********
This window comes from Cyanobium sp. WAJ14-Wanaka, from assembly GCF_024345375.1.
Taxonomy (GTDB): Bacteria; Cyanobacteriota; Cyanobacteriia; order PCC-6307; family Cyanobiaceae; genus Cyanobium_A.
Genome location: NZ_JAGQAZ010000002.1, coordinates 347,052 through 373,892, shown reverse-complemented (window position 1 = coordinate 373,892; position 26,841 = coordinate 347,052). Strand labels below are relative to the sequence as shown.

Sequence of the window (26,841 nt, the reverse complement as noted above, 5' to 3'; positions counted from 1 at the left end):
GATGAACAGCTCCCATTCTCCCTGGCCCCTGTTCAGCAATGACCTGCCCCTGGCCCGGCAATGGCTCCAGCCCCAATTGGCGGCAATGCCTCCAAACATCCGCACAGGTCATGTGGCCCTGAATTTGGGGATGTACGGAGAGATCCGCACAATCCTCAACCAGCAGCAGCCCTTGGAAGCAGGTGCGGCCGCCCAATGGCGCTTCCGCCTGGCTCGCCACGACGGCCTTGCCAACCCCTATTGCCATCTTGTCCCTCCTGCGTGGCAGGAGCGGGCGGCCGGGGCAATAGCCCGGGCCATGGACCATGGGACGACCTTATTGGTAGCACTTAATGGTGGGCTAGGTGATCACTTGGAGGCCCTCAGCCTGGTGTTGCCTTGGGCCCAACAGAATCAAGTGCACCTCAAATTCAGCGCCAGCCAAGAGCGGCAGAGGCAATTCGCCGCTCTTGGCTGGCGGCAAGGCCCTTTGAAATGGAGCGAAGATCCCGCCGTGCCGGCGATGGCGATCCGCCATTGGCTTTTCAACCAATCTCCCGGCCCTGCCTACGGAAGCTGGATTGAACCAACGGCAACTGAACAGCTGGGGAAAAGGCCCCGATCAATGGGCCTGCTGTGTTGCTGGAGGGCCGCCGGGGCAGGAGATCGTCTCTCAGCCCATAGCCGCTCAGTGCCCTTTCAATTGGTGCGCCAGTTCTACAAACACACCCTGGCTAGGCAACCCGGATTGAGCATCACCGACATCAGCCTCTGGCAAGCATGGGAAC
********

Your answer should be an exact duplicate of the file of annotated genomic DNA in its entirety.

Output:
This window comes from Cyanobium sp. WAJ14-Wanaka, from assembly GCF_024345375.1.
Taxonomy (GTDB): Bacteria; Cyanobacteriota; Cyanobacteriia; order PCC-6307; family Cyanobiaceae; genus Cyanobium_A.
Genome location: NZ_JAGQAZ010000002.1, coordinates 347,052 through 373,892, shown reverse-complemented (window position 1 = coordinate 373,892; position 26,841 = coordinate 347,052). Strand labels below are relative to the sequence as shown.

Sequence of the window (26,841 nt, the reverse complement as noted above, 5' to 3'; positions counted from 1 at the left end):
GATGAACAGCTCCCATTCTCCCTGGCCCCTGTTCAGCAATGACCTGCCCCTGGCCCGGCAATGGCTCCAGCCCCAATTGGCGGCAATGCCTCCAAACATCCGCACAGGTCATGTGGCCCTGAATTTGGGGATGTACGGAGAGATCCGCACAATCCTCAACCAGCAGCAGCCCTTGGAAGCAGGTGCGGCCGCCCAATGGCGCTTCCGCCTGGCTCGCCACGACGGCCTTGCCAACCCCTATTGCCATCTTGTCCCTCCTGCGTGGCAGGAGCGGGCGGCCGGGGCAATAGCCCGGGCCATGGACCATGGGACGACCTTATTGGTAGCACTTAATGGTGGGCTAGGTGATCACTTGGAGGCCCTCAGCCTGGTGTTGCCTTGGGCCCAACAGAATCAAGTGCACCTCAAATTCAGCGCCAGCCAAGAGCGGCAGAGGCAATTCGCCGCTCTTGGCTGGCGGCAAGGCCCTTTGAAATGGAGCGAAGATCCCGCCGTGCCGGCGATGGCGATCCGCCATTGGCTTTTCAACCAATCTCCCGGCCCTGCCTACGGAAGCTGGATTGAACCAACGGCAACTGAACAGCTGGGGAAAAGGCCCCGATCAATGGGCCTGCTGTGTTGCTGGAGGGCCGCCGGGGCAGGAGATCGTCTCTCAGCCCATAGCCGCTCAGTGCCCTTTCAATTGGTGCGCCAGTTCTACAAACACACCCTGGCTAGGCAACCCGGATTGAGCATCACCGACATCAGCCTCTGGCAAGCATGGGAAC